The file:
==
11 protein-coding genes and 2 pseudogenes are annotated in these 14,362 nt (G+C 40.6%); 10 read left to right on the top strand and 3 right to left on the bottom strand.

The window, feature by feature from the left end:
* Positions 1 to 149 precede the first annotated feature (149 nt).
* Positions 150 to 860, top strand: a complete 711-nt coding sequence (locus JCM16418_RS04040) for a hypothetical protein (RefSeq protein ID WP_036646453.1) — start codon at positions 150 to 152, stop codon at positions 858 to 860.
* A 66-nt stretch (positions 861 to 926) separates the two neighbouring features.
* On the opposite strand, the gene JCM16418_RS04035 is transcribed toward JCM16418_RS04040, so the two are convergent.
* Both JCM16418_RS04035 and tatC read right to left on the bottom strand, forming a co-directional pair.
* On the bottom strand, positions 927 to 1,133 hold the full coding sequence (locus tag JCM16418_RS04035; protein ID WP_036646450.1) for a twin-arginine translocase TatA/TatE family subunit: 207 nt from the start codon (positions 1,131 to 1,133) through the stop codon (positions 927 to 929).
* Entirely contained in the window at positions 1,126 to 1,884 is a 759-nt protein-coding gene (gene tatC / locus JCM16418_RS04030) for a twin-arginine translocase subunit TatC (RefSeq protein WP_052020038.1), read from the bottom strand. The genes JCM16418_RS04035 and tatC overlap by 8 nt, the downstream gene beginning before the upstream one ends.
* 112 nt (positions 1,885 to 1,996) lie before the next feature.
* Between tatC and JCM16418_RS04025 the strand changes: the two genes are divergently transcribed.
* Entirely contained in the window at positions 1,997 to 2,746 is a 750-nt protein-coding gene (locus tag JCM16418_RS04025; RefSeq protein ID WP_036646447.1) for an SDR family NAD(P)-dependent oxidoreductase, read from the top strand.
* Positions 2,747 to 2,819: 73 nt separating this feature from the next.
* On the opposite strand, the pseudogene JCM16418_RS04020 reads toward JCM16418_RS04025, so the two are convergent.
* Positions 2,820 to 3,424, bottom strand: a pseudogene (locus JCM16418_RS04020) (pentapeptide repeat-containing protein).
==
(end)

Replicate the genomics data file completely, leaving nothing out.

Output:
11 protein-coding genes and 2 pseudogenes are annotated in these 14,362 nt (G+C 40.6%); 10 read left to right on the top strand and 3 right to left on the bottom strand.

The window, feature by feature from the left end:
* Positions 1 to 149 precede the first annotated feature (149 nt).
* Positions 150 to 860, top strand: a complete 711-nt coding sequence (locus JCM16418_RS04040) for a hypothetical protein (RefSeq protein ID WP_036646453.1) — start codon at positions 150 to 152, stop codon at positions 858 to 860.
* A 66-nt stretch (positions 861 to 926) separates the two neighbouring features.
* On the opposite strand, the gene JCM16418_RS04035 is transcribed toward JCM16418_RS04040, so the two are convergent.
* Both JCM16418_RS04035 and tatC read right to left on the bottom strand, forming a co-directional pair.
* On the bottom strand, positions 927 to 1,133 hold the full coding sequence (locus tag JCM16418_RS04035; protein ID WP_036646450.1) for a twin-arginine translocase TatA/TatE family subunit: 207 nt from the start codon (positions 1,131 to 1,133) through the stop codon (positions 927 to 929).
* Entirely contained in the window at positions 1,126 to 1,884 is a 759-nt protein-coding gene (gene tatC / locus JCM16418_RS04030) for a twin-arginine translocase subunit TatC (RefSeq protein WP_052020038.1), read from the bottom strand. The genes JCM16418_RS04035 and tatC overlap by 8 nt, the downstream gene beginning before the upstream one ends.
* 112 nt (positions 1,885 to 1,996) lie before the next feature.
* Between tatC and JCM16418_RS04025 the strand changes: the two genes are divergently transcribed.
* Entirely contained in the window at positions 1,997 to 2,746 is a 750-nt protein-coding gene (locus tag JCM16418_RS04025; RefSeq protein ID WP_036646447.1) for an SDR family NAD(P)-dependent oxidoreductase, read from the top strand.
* Positions 2,747 to 2,819: 73 nt separating this feature from the next.
* On the opposite strand, the pseudogene JCM16418_RS04020 reads toward JCM16418_RS04025, so the two are convergent.
* Positions 2,820 to 3,424, bottom strand: a pseudogene (locus JCM16418_RS04020) (pentapeptide repeat-containing protein).